Be bold for change this International Women’s Day
PUBLISHED: 08:00 01 March 2017
On March 8, a number of events are celebrating women through film, including Century: 10 women x 10 decades, a series of portraits of life in London
International Women’s Day is on March 8 and this year’s theme is Be Bold for Change. Events are happening all over London in the surrounding days and there are no shortage of ways to get involved, especially if you’re interested in film.
Chocolate Films decided to conduct the most thorough and expansive documentary study ever done on citizens in the capital. Every Thursday 1000 Londoners releases a three minute film about a new person, showing just how diverse the city we live in is.
In honour of International Women’s Day, they are screening Century: 10 women x 10 decades, a series of shorts celebrating womanhood in London from the ages of 0 to 100.
The “Century” project follows Dame Jocelyn Barrow, knighted for her work in race relations. Founding the Commission for Racial Equality, she also persuaded Oxford Street retailers to allow BAME people to work on the shop floor rather than the stockroom.
Paralymic gold medal winner Susie Rodgers MBE and author of Girl With a Pearl Earring Tracy Chevalier feature as well as Jacqueline, a wild swimmer, Jasmine, a young mum and “Social Housing not Social Cleansing” activist, Claire, a body builder and eight-year-old tennis player Jenna, among others.
The event has been curated by Rachel Wang, one of the founders of 1000 Londoners, who is “passionate about empowering women and offering new audiences unique and fascinating human stories that provoke discussion and positive action” .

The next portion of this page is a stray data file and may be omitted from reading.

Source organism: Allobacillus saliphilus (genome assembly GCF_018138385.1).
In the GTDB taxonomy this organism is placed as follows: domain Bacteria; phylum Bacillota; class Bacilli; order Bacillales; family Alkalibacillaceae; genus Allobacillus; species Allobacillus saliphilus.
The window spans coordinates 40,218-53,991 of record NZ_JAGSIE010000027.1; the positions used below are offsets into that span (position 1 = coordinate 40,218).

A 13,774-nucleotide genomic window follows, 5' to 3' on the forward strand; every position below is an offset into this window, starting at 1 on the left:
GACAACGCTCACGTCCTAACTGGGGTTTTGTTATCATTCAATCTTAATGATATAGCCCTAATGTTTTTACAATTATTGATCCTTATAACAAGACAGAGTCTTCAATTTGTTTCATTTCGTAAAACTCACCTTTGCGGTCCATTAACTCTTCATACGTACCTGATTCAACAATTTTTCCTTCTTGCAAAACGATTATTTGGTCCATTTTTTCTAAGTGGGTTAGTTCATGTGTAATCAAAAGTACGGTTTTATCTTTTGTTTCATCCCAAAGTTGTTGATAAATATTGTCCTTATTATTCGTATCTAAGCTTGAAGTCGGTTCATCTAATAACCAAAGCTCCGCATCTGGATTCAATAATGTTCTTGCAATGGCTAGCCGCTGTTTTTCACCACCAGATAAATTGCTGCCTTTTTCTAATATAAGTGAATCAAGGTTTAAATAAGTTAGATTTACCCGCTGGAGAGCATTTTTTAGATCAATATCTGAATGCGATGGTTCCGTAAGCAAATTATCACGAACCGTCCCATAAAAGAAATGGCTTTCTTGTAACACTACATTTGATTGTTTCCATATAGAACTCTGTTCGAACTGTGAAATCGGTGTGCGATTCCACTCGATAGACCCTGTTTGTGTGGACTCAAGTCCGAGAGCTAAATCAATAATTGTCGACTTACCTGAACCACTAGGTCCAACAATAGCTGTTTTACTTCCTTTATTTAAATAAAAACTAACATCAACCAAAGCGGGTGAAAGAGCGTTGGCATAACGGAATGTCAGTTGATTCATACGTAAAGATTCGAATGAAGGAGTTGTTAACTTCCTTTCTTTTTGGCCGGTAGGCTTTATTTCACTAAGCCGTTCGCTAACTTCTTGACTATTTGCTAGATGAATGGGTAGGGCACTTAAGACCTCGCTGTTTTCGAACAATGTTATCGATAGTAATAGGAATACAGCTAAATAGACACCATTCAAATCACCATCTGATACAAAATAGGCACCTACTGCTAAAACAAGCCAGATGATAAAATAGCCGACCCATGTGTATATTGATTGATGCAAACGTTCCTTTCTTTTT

She has brought together rarely seen archive footage of women in the capital over the past century and is hosting a panel discussion about “Women and Ambition” with Diane Abbott MP, singer-songwriter Kate Dimbleby and Wynny Mehra, one of the film subjects who has documented her love for travel over forty years.
Following a run of previously sold out screenings at the Hackney Attic and Brixton Ritzy, the portraits return to the Attic with tickets costing £5 from picturehouses.com/cinema/Hackney_Picturehouse.
There are a number of other opportunities to celebrate women through film.
The Evelyn Oldfield Unit at London Metropolitan University is running a screening and discussion surrounding the challenges facing women seeking asylum in the UK.
In 2013, Body image activist Taryn Brumfitt posted an unconventional before-and-after picture and sparked an international conversation about women’s attitudes towards their own bodies. The Holloway Road Odeon is showing the documentary that she made in the aftermath, talking to a range of women around the world.
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